PIA-6 campus journ program alum gives back

US Army Capt. Aries Carino tackles social media prospecting with the PIA-6 staff during the activity dubbed “Social Media Analytics, Digital and Multimedia Strategies and Subject Matter Expert Exchange” held Aug. 20, 2019 at the Madison Hotel, Iloilo City. (PIA-6)

By: Leonard T. Pineda

THIRTEEN years ago, Aries Carino was just one of the participants in the annual Campus Journalism Seminar-Workshop spearheaded by the Philippine Information Agency (PIA) in Western Visayas.

Moving forward, Capt. Carino is now the team leader of the Military Information Support Team (MIST) of the United States Army.

“It is very surreal. Years ago, I was only a student listening to veterans, grasping the experiences that they had, and now I am using these in my daily job,” he said.

Recently, Carino, along with fellows from the MIST, Darrell Casino and Byron Babbel, conducted an activity dubbed “Social Media Analytics, Digital and Multimedia Strategies and Subject Matter Expert Exchange” with the PIA-6 staff as participants.

The topics covered in the activity included social media prospecting, marketing in the digital age, and social media analytics.

He said that doing the activity is one way of giving back to the agency that has contributed to honing his skills.

Carino was a former editor-in-chief of “The Lead,” the student publication of the Communication Department of the University of St. La Salle (USLS) in Bacolod City, Negros Occidental.

The resource speakers from the Military Information Support Team of the US Army, together with the PIA-6 staff, pose for posterity on Aug. 20 at the Madison Hotel, Iloilo City. (PIA-6)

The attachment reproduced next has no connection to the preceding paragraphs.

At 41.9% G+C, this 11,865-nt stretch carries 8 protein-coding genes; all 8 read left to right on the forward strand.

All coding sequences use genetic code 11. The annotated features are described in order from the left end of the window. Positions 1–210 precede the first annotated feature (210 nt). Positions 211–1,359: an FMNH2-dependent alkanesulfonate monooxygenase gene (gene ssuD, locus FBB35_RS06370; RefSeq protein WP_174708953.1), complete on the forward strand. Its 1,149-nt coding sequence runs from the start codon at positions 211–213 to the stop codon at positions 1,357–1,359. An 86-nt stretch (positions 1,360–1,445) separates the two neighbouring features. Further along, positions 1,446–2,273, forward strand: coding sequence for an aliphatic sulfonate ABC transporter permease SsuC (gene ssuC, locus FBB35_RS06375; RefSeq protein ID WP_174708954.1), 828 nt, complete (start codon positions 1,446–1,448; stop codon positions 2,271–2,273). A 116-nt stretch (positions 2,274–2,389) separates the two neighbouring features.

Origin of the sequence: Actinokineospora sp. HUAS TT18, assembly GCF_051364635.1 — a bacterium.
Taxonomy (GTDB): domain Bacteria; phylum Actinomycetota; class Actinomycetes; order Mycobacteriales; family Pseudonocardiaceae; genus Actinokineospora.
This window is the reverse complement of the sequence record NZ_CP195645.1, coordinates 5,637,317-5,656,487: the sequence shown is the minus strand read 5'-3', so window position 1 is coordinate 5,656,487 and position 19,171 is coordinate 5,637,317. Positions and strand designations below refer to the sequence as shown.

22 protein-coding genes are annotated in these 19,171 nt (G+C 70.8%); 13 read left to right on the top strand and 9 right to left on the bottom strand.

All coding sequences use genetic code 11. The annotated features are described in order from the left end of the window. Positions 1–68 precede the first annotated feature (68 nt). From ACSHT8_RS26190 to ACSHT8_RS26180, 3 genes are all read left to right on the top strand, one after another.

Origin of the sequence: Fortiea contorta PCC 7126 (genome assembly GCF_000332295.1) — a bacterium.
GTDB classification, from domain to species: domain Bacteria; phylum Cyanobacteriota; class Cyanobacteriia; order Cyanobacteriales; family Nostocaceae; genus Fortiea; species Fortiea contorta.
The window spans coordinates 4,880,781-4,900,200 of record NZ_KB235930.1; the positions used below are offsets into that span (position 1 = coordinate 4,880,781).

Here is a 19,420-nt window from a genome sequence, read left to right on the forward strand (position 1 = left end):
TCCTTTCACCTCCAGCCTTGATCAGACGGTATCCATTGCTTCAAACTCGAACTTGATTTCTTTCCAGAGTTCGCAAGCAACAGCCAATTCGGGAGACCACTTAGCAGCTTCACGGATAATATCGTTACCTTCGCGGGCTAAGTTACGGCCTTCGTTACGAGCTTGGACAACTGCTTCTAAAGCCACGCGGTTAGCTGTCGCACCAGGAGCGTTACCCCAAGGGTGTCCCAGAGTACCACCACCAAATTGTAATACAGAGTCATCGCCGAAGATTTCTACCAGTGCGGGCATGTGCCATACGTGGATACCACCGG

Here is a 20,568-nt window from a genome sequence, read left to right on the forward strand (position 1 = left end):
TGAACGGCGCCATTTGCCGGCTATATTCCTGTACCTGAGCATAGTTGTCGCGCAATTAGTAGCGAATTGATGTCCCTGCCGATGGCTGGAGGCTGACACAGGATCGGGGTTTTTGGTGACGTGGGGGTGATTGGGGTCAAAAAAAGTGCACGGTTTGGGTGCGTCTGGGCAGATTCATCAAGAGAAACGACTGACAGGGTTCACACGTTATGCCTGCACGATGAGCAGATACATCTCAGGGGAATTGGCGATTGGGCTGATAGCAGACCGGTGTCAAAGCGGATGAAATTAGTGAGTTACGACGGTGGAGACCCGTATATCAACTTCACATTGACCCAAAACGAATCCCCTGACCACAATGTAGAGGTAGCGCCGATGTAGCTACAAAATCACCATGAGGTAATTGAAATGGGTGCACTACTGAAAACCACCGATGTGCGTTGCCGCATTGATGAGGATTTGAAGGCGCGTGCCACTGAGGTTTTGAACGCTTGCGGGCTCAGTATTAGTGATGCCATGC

In 2007, he became news editor of the university’s student publication “The Spectrum,” while also serving as correspondent for The Lead.

When he joined the Basic Journalism Seminar-Workshop, he would garner recognition as “Most Promising Writer.”

He was also an IWAG awardee, which is another initiative of PIA-6 recognizing graduating student editors and their immense contribution to developmental communication.

Carino shared that during his stint in their student publication, one of his memorable experience was interviewing the local populace in the island-province of Guimaras who were affected by the oil spill way back in 2006.

“We were able to interact with the locals to get their sentiments, to determine their needs,” he said.

He said it was a huge achievement for him, as a student journalist, being able to serve as bridge between the community and the government.

As for his experiences as a former trainee of the PIA-6 campus journalism program, he said he would always be thankful for the valuable learning he gained from this initiative, as well as to people such as Prof. Allen Del Carmen, who helped mold him to be better in this craft.

“It was truly holistic. We were taught to always write based on facts and to make sure that our sources are legitimate,” he said.

He added he was also able to learn how to be relatable and adaptable through the training he received from PIA-6.  (PIA-Iloilo)